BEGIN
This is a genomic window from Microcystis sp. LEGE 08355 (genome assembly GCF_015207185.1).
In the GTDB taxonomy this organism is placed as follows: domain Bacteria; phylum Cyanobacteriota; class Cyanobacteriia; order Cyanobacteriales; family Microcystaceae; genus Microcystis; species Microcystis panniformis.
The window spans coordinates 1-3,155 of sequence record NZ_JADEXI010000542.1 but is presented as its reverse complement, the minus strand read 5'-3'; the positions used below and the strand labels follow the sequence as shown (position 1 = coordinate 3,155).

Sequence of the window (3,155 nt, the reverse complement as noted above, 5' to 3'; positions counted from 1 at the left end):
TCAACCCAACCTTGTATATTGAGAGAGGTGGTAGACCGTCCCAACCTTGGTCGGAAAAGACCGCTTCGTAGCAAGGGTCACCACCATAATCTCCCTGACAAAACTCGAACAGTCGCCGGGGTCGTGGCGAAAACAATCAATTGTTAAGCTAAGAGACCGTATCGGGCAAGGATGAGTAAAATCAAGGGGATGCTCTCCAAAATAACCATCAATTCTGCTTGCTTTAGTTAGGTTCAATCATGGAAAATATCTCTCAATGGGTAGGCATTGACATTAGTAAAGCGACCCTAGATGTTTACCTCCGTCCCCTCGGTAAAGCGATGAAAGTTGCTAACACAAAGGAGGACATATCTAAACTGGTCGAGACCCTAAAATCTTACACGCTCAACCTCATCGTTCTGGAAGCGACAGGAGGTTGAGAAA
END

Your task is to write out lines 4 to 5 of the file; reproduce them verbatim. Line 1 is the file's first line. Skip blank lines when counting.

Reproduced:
Sequence of the window (3,155 nt, the reverse complement as noted above, 5' to 3'; positions counted from 1 at the left end):
TCAACCCAACCTTGTATATTGAGAGAGGTGGTAGACCGTCCCAACCTTGGTCGGAAAAGACCGCTTCGTAGCAAGGGTCACCACCATAATCTCCCTGACAAAACTCGAACAGTCGCCGGGGTCGTGGCGAAAACAATCAATTGTTAAGCTAAGAGACCGTATCGGGCAAGGATGAGTAAAATCAAGGGGATGCTCTCCAAAATAACCATCAATTCTGCTTGCTTTAGTTAGGTTCAATCATGGAAAATATCTCTCAATGGGTAGGCATTGACATTAGTAAAGCGACCCTAGATGTTTACCTCCGTCCCCTCGGTAAAGCGATGAAAGTTGCTAACACAAAGGAGGACATATCTAAACTGGTCGAGACCCTAAAATCTTACACGCTCAACCTCATCGTTCTGGAAGCGACAGGAGGTTGAGAAA